Caramelized onions are sweet, creamy, and luxurious to the palate. The low and slow cooking method cuts any of that tangy, sharp flavor that raw onions are so well known for, making these the perfect addition to just about any entree!

Caramelized onions are sweet, creamy, and luxurious to the palate. The low and slow cooking method cuts any of that tangy, sharp flavor that raw onions are so well known for, making these the perfect addition to just about any entree!

How to make Caramelized Onions

Caramelized onions are just divine. They lose the crunchy texture and sharp flavors that raw onions have when they’re caramelized, making them absolutely heavenly on top of any savory dish. Add them to your favorite burger, pizza, burrito, enchiladas, soup, omelette, sandwich… Just about anything can be improved by caramelized onions. I’d even venture to say they could be eaten solo–they’re THAT good.

The key to cooking perfect caramelized onions is slow and low, though. Caramelized onions and sautéed onions are very different things. Plan ahead because these guys take some time, but I promise they’re worth every minute. And, a bonus, even though they take about 30 minutes to an hour to make, they require very little maintenance and attention as they cook. They’re great to make as you’re cooking the rest of dinner, meal prepping, or tidying up the kitchen.

How do you caramelize onions without burning them?

When you slice your onions, you want them to be thin, but not too thin. They’ll start to fry or even burn, instead of caramelize, if they’re too thin. Shoot for a quarter-inch in thickness when you slice your onions.

You also want to pay attention to your heat level. Your burner should be turned to medium-low, and probably even closer to low than medium. If they are starting to brown right away or get crispy at all, turn down the heat.

What is the difference between caramelized onions and sautéed onions?

Caramelized onions take a much slower process than sautéing them. When you sauté an onion, it only takes a few minutes and the onion still caramelizes somewhat, but it takes on a much different flavor and texture. Caramelized onions are soft and sweet, while sautéed still have a bit of a crunch and hint of oniony bitterness to them.

How dark should caramelized onions be?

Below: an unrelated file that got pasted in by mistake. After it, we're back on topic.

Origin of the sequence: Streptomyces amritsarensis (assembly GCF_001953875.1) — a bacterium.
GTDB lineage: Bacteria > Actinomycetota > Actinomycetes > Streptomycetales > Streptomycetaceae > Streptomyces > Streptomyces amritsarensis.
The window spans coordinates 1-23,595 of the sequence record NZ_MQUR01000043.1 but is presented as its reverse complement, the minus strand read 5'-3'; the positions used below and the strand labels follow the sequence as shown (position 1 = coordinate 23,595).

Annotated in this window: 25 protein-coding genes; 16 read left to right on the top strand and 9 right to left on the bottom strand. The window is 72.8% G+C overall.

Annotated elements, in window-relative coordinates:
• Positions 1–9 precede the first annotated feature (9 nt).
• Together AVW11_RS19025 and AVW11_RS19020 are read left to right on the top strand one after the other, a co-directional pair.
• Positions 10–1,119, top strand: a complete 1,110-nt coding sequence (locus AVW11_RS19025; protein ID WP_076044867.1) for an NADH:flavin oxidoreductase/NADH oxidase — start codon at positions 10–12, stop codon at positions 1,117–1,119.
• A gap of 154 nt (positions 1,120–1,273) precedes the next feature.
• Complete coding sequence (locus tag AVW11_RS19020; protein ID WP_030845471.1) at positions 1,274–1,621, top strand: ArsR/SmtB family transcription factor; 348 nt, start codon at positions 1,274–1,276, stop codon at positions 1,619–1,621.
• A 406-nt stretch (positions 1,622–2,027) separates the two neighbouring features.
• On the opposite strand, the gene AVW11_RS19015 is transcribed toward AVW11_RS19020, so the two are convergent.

Caramelized onions will take on a dark golden color, depending on the type of onion. Red onions will be a rich, deep purple-brown, while white and yellow onions will take on that more deep gold tone. But be careful! If the edges start to get close to dark brown or black, they’re burning, and you’ll want to turn the heat way down or remove them from heat.

Do you salt caramelized onions?

No, in fact, you want to make sure you cook them in unsalted butter. Salt draws water out of vegetables, which will make the caramelizing process take even longer.

Caramelized onions are sweet, creamy, and luxurious to the palate. The low and slow cooking method cuts any of that tangy, sharp flavor that raw onions are so well known for, making these the perfect addition to just about any entree!

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Caramelized onions are sweet, creamy, and luxurious to the palate. The low and slow cooking method cuts any of that tangy, sharp flavor that raw onions are so well known for, making these the perfect addition to just about any entree!

Caramelized Onions


  • Author: Melissa Griffiths - Bless this Mess
  • Prep Time: 10 min
  • Cook Time: 50 min
  • Total Time: 1 hour
  • Yield: 1 cup 1x

Description

Caramelized onions are sweet, creamy, and luxurious to the palate. The low and slow cooking method cuts any of that tangy, sharp flavor that raw onions are so well known for, making these the perfect addition to just about any entree!


Scale

Ingredients

  • 2 medium onions
  • 1/4 cup unsalted butter

Instructions

  1. Cut onion in half, and slice onion halves to create half circles.
  2. Place onions and butter in a medium pot or skillet, and cook over medium-low heat, until onions become golden and sweet, stirring occasionally. This can take anywhere from 30 minutes to 1 hour of cooking. Slow and steady is the key.
  3. The 2 onions produced about 1 cup of caramelized onions.

Notes

  • The time it takes to caramelize depends on the onion your start with. Vadalia and red onions caramelize faster than white and yellow because they start out sweeter.
  • The white onions pictured were cooked for 50 minutes.
  • Category: side
  • Method: stove top
  • Cuisine: American

Keywords: Caramelized onions, onions, side

Caramelized onions are sweet, creamy, and luxurious to the palate. The low and slow cooking method cuts any of that tangy, sharp flavor that raw onions are so well known for, making these the perfect addition to just about any entree!

Caramelized onions would be awesome on these recipes:

I hope if you are new to caramelizing onions that this post took some of the mysterious out of the process and that you’ll know now how to caramelize onions at home! Put them on allll the things friends!

This post was originally published in 2010 and has been updated and rephotographed in April 2019.

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4 Responses
  1. deb c }i{

    And….then you dehydrate them and they become crunchy goodness to sit and eat, put on a burger/sandwich or crumble over a salad! I love how carmelized onions turn so sweet and yummy!!!

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Bless This Mess - About Me

I’m Melissa, and I want to help you feed your family wholesome food.

As a hobby farmer and mom of five, I’m all about keeping it simple in the kitchen. I want healthy meals that feed my family well, and then I want to get back to my (messy) life. Let’s work together to find something yummy for your dinner table.

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